The Guarneri String Quartet (photo by Erwin Fischer) and Charles Avsharian
Ever wondered just how crazy and/or avant garde your favorite composer was? SHAR Apprentices James Engman and Josephine Llorente have put together this handy graph! It displays, on X and Y axes, the relative sanity and aesthetic taste of your favorite compsers. Agree, disagree, or think the graph needs a slight change? Leave a comment for the SHAR Apprentices below!
I'm not sure how many of you all out there read Jeremy Eichler's profile in The New Yorker on the German violinist Christian Tetzloff. If you have, good on you. If you haven't, you should pick up a copy soon. Most likely the article – and Tetzlaff's approach to music – will challenge your notion of how a violin should sound. However, it's an exciting and important challenge, no matter what you decide about Tetzlaff. Tetzlaff is an well-respected soloist, but he's not a soloist who's found success and recognition by being flamboyant, a crowd-pleaser, or a crossover star. Rather, his success comes from his ability to play "an unusally wide range of tones, from the refined to wild" (Eichler). To put not too fine a point on it, Tetzlaff even once told a a group of students, "Beauty is the enemy of expression!"
Even though many fellow musicians admire Tetzlaff, critics have occassionally been impatient with his playing. This is, of course, because Tetzlaff is upsetting the conventions of the instrument. If Tetzlaff wants to include harsher sounds in his playing, it comes with a price: beauty, and perhaps the ire of listeners who expect the Romantic composers to be played a certain way:
Most important, he [Tetzlaff] refuses to embrace what might be called the School of the Big Tone: the broad, velvety sound, sustained with uniformly wide vibrato, that many listeners in the age of Izhak Perlman have come to think is how a violin should sound. Tetzlaff's palette extends to harsh or crushed tones, even to sounds that he has purposefully leached of color. And older French musician of my aquaitance dislikes Tetzlaff's playing precisely because such ugliness is allowed in the door.
Rather than exhaust Eichler's article, I want to end to send you toward it with a hint of its praise for Tetzlaff. As Eichler demonstrates, audiences do respond to Tetzlaff. Eichler ends the essay with a description of Tetzlaff playing a Bach concert in a medium-sized church (and only two-thirds full) in Dresden. Eichler expresses a quiet but intense admiration for Tetzlaff's playing, and he senses that most of the concertgoers feel the same way as him:
A marathon Bach recital could easily try the endurance of people seated in hard pews, but the concertgoers in Dresden sat in rapt silence. I attributed this to a distinctive aspect of Tetzlaff's charisma. Onstage, many violin soloists adopt a confident swagger, but in Dresden Tetzlaff, as whenever he plays Bach, seemed to expose layer after layer of vulnerability, creating an atmosphere of naked confession.
I'm squirming a little bit in my seat as I write this, but I can't imagine a better concert. Beauty is only one register of expression, and it's a shame that artists often stay there too long. I can imagine other responses to Tetzlaff though. What do you all think? How central is beauty to your playing? How important is a wide range of expression?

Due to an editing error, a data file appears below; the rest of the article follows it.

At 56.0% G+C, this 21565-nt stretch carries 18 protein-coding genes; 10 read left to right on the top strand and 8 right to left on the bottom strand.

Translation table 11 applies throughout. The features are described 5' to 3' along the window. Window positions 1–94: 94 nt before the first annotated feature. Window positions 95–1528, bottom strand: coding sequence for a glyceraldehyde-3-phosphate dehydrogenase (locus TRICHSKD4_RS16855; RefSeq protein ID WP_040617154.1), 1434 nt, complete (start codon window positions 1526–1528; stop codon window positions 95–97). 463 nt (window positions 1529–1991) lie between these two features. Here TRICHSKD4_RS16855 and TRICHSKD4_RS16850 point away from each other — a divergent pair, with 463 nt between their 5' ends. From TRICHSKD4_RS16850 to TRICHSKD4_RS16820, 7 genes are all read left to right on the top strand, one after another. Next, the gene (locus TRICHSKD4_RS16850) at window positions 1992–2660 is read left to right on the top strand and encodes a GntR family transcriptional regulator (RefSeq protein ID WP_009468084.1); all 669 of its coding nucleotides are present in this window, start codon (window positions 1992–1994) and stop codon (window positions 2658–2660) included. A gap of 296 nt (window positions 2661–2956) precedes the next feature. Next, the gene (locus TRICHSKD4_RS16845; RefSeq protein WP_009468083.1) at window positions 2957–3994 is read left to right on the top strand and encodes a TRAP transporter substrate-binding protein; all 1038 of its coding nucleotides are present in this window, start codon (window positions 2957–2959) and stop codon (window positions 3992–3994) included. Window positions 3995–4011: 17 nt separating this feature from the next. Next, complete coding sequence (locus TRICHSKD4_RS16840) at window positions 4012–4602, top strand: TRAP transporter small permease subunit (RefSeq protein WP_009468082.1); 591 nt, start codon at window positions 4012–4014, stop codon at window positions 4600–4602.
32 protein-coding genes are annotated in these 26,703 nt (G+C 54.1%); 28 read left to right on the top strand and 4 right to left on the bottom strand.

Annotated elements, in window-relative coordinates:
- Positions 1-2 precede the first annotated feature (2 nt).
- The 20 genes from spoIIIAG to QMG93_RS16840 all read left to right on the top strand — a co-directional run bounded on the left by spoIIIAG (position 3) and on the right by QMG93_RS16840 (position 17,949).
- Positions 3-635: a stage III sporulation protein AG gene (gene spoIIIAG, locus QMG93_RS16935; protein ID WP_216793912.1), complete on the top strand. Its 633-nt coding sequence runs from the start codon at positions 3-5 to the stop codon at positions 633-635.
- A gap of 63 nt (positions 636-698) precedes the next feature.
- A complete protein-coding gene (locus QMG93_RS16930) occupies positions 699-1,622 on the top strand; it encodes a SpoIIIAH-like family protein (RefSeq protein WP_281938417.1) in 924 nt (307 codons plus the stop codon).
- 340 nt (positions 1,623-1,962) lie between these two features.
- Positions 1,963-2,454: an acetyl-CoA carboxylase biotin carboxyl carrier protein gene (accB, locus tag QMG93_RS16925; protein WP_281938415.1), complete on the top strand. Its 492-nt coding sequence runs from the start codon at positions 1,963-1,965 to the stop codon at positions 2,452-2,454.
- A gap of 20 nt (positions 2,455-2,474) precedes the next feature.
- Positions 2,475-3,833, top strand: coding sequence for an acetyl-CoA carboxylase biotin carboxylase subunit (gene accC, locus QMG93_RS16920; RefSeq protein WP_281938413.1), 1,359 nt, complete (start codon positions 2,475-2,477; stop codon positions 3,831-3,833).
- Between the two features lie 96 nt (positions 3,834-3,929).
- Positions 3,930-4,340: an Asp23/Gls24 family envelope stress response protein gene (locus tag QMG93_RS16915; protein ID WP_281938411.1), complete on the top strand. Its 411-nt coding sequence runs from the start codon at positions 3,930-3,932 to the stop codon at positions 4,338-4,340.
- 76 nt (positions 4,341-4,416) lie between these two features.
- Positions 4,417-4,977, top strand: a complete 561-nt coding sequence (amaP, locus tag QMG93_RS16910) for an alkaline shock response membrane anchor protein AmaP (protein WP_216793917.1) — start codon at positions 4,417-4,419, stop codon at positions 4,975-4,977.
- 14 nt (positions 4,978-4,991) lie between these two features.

Over the years I have purchased sheet music, borrowed violin sheet music from the library, and given away scores upon scores (pun intended) of other pieces of violin sheet music. But of all the pieces that have been given and taken away, I have found that the following five books will stay with me.
As of Wednesday, J.S. Bach would be 327. In honor of his special day, I thought it would be fitting to give homage to one of his greatest works – arguably one of the greatest masterpieces of all time, especially for a stringed instrument – the Chaconne.
One of my favorite bars in Ann Arbor is Old Town Tavern: it's laid-back, unpretentious, and while the food isn't anything to write home about, it's decent bar fare. The drinks are reasonably priced, but not so cheap that you get college students passed out in the corner booths. As one Charles Dickens character from Little Dorrit likes to say, "There's no nonsense about it." In short, it's comfortable.
But now that I've heard about Classical Revolution, a collective of musicians who bring Mendelssohn and Bach and so on to bars in cities like San Francisco and Detroit and Atlanta, and who have a chapter in Ann Arbor, I'm wondering: would a string ensemble belong at Old Town? Is my favorite bar the right place for this music?
I'm not sure if I'd be more worried about the bar losing its atmosphere or the music losing its impact.
SHAR Apprentice Megan Fedor takes delight in Bach's St. Matthew Passion. Part of the joy of this piece, she argues, is its specific, musical representation of the Gospel of St. Matthew.
When asked the question, “What sacred music do you find compelling?” my mind instantly goes to Johann Sebastian Bach and his St. Matthew Passion. What makes this work a masterpiece goes back to Bach’s upbringing, understanding and involvement in the church, and his musical genius.